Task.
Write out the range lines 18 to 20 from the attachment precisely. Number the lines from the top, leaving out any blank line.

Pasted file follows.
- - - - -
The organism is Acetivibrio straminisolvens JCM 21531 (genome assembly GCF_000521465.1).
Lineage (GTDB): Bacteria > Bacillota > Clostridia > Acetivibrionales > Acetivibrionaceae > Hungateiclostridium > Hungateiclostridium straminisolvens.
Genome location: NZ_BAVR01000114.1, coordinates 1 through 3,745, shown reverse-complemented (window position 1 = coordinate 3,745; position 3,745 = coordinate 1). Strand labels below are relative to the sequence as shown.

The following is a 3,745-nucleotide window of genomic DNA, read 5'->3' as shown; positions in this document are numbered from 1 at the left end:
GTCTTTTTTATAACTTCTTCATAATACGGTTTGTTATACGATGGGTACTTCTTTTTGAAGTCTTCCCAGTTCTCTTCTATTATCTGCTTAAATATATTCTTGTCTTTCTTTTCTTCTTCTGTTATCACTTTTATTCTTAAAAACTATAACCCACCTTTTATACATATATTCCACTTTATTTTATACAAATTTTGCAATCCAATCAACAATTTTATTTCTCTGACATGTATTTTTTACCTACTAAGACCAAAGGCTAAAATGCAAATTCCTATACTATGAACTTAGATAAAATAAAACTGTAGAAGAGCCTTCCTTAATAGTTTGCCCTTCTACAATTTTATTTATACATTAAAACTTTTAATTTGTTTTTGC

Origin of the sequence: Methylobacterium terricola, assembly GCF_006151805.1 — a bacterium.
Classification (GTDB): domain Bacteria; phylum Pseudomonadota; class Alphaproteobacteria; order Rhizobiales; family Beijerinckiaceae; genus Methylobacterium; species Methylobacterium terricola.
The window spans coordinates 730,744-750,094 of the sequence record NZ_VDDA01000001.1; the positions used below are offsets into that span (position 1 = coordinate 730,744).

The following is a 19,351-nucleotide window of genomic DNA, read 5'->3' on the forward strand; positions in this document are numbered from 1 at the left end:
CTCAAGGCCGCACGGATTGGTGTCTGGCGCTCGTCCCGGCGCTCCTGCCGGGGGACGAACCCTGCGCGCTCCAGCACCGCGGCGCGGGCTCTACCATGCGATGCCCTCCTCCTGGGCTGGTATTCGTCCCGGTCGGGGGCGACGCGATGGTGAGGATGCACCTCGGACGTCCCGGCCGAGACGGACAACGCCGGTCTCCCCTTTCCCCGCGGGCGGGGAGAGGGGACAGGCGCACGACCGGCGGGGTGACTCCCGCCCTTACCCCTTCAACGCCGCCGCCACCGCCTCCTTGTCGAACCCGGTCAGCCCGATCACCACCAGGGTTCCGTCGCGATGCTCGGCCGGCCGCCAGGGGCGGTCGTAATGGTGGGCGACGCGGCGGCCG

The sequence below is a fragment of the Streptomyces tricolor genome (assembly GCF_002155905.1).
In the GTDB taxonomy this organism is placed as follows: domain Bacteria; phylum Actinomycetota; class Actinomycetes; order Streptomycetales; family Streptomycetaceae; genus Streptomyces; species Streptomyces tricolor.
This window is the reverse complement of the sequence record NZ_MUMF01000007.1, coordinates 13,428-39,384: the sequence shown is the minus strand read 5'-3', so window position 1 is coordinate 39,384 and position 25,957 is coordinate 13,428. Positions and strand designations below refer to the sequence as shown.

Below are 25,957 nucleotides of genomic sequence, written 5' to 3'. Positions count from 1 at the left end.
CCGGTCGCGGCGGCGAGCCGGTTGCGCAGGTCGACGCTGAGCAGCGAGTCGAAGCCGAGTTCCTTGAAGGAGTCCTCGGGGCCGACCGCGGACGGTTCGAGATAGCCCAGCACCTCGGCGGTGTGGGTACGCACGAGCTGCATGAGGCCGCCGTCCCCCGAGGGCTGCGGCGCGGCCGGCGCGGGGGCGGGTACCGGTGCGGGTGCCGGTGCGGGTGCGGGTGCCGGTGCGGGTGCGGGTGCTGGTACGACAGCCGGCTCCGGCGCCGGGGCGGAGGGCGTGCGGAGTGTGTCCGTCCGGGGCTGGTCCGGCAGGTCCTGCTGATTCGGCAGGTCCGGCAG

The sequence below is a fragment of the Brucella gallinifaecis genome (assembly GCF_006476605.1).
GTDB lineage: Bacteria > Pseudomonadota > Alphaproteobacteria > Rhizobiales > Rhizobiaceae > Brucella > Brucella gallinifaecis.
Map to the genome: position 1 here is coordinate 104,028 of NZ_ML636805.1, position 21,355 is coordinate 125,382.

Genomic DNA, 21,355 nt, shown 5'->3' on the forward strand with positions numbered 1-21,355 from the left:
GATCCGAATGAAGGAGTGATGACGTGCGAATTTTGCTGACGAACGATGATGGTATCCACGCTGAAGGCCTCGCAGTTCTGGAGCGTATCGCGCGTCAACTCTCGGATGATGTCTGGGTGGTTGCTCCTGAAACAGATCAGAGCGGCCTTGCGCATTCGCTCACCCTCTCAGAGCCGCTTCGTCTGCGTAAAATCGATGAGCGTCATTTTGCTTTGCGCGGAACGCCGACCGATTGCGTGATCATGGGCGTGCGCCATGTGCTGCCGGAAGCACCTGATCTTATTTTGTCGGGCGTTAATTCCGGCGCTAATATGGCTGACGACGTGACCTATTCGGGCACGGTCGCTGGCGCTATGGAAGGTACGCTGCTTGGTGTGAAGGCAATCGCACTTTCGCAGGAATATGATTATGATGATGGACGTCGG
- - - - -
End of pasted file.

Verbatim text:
Map to the genome: position 1 here is coordinate 104,028 of NZ_ML636805.1, position 21,355 is coordinate 125,382.

Genomic DNA, 21,355 nt, shown 5'->3' on the forward strand with positions numbered 1-21,355 from the left:
GATCCGAATGAAGGAGTGATGACGTGCGAATTTTGCTGACGAACGATGATGGTATCCACGCTGAAGGCCTCGCAGTTCTGGAGCGTATCGCGCGTCAACTCTCGGATGATGTCTGGGTGGTTGCTCCTGAAACAGATCAGAGCGGCCTTGCGCATTCGCTCACCCTCTCAGAGCCGCTTCGTCTGCGTAAAATCGATGAGCGTCATTTTGCTTTGCGCGGAACGCCGACCGATTGCGTGATCATGGGCGTGCGCCATGTGCTGCCGGAAGCACCTGATCTTATTTTGTCGGGCGTTAATTCCGGCGCTAATATGGCTGACGACGTGACCTATTCGGGCACGGTCGCTGGCGCTATGGAAGGTACGCTGCTTGGTGTGAAGGCAATCGCACTTTCGCAGGAATATGATTATGATGATGGACGTCGG